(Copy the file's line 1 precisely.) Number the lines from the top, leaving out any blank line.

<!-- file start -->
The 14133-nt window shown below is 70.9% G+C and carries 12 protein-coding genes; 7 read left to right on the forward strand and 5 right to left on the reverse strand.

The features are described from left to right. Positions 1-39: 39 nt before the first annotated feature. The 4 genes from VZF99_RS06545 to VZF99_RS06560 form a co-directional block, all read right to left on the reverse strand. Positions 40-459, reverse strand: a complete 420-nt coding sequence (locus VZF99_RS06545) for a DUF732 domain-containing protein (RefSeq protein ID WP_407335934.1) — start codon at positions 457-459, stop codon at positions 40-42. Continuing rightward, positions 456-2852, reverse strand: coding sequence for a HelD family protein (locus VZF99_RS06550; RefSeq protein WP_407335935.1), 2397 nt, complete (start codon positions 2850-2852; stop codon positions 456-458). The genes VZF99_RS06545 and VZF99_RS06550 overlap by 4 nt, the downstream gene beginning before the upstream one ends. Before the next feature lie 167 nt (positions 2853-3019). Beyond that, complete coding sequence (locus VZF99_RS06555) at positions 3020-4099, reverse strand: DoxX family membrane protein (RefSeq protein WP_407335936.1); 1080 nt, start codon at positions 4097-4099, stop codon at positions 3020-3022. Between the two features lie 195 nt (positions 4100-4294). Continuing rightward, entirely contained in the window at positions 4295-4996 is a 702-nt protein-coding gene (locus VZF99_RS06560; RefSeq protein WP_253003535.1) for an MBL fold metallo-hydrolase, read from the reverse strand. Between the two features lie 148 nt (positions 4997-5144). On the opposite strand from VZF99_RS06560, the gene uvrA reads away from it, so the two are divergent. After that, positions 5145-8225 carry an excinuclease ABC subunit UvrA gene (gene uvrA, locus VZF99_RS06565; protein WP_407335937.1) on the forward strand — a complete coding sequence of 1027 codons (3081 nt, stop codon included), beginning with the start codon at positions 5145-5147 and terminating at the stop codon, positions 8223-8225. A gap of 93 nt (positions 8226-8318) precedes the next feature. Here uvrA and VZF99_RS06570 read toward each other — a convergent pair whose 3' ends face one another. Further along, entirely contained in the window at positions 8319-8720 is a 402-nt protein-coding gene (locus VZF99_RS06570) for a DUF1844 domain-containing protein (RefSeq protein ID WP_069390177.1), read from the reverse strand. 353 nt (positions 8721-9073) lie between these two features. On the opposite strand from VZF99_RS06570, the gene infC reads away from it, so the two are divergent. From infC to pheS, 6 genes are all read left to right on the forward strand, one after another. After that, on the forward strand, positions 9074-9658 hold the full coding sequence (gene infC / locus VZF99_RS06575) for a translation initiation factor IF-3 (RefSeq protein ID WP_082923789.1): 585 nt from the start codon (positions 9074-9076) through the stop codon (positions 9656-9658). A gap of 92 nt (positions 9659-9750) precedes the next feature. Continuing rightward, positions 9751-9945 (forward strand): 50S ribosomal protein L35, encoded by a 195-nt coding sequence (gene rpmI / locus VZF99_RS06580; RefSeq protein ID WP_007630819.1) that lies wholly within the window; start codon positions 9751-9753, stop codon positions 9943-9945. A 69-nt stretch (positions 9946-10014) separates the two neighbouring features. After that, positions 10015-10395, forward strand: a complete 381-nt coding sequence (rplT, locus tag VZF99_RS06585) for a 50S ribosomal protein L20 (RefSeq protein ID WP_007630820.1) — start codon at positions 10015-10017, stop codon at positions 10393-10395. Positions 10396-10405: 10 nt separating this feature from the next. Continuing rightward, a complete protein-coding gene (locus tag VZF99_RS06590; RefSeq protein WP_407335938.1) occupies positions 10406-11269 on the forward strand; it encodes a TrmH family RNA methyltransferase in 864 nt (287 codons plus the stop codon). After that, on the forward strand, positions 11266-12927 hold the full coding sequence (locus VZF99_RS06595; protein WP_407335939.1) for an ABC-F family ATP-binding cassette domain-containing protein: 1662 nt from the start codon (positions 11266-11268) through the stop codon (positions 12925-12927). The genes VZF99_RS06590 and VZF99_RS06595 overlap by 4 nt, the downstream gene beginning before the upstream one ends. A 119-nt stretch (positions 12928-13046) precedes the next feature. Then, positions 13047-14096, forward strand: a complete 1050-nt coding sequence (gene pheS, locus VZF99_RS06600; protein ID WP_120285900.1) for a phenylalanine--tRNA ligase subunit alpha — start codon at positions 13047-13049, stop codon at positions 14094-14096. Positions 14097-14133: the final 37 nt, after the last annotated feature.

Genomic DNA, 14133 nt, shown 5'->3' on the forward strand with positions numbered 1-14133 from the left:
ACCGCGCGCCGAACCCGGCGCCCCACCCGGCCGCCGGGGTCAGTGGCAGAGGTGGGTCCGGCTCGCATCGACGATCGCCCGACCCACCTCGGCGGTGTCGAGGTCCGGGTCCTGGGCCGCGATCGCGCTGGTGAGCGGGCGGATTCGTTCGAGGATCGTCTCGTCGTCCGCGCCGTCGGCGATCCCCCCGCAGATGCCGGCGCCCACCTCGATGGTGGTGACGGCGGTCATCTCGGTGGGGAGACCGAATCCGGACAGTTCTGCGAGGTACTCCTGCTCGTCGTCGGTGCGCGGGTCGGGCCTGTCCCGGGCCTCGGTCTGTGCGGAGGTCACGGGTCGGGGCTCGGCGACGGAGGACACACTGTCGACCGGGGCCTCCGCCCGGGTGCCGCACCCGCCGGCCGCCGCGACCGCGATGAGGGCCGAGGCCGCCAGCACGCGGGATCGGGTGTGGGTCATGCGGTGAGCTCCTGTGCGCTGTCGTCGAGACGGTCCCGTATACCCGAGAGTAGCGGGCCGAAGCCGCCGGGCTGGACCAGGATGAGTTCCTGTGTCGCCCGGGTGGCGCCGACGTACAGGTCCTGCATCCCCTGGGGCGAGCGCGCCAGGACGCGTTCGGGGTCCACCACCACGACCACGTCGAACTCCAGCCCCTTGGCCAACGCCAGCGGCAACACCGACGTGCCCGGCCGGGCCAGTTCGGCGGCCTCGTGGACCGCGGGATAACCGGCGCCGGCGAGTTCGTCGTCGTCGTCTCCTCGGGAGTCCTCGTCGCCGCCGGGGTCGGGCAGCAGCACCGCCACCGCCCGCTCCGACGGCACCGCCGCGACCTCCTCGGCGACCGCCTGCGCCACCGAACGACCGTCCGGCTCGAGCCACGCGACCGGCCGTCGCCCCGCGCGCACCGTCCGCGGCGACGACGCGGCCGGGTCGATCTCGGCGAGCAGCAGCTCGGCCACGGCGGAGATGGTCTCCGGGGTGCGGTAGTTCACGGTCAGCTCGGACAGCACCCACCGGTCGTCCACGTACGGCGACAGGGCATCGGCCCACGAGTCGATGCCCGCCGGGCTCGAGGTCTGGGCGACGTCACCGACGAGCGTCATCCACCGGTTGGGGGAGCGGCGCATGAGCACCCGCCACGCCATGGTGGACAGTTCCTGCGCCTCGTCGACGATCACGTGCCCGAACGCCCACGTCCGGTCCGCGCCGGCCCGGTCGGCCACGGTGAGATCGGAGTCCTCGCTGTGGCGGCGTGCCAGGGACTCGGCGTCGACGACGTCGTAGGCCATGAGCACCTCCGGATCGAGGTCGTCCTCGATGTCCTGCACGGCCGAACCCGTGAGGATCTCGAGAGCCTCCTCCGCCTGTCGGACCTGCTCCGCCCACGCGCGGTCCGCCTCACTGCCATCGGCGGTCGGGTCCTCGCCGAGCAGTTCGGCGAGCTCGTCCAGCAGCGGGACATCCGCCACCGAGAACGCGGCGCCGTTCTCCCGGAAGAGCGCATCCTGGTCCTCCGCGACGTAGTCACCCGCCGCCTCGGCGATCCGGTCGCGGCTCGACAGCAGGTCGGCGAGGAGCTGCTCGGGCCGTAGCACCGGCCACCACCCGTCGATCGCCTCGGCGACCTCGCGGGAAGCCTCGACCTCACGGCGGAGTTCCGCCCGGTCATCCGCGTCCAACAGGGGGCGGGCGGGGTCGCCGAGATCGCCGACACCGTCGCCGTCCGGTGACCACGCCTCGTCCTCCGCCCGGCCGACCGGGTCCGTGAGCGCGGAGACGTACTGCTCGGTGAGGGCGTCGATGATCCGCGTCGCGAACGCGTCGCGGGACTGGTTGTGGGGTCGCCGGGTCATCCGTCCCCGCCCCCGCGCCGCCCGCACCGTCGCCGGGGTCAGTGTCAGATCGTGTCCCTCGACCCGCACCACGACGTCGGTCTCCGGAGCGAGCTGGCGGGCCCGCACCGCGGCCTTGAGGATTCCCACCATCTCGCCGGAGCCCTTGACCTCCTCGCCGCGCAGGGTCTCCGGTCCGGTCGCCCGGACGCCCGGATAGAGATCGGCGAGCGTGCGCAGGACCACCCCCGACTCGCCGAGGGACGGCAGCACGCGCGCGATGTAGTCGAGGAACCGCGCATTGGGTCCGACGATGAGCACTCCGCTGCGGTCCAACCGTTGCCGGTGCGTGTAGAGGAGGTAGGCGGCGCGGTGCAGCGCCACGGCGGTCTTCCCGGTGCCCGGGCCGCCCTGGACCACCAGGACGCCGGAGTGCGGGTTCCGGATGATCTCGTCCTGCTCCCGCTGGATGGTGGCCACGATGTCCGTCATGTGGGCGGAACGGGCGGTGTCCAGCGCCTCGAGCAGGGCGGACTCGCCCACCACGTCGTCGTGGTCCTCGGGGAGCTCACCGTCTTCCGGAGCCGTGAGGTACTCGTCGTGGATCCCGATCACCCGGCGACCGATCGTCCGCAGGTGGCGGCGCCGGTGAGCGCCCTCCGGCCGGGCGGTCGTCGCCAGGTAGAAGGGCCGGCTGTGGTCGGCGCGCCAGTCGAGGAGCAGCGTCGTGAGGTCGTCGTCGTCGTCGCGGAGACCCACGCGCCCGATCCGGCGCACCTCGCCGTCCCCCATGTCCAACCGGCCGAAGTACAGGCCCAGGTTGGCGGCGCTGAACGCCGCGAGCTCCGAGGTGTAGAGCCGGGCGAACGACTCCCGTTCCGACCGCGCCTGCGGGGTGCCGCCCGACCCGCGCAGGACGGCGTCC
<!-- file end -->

The 14133-nt window shown below is 70.9% G+C and carries 12 protein-coding genes; 7 read left to right on the forward strand and 5 right to left on the reverse strand.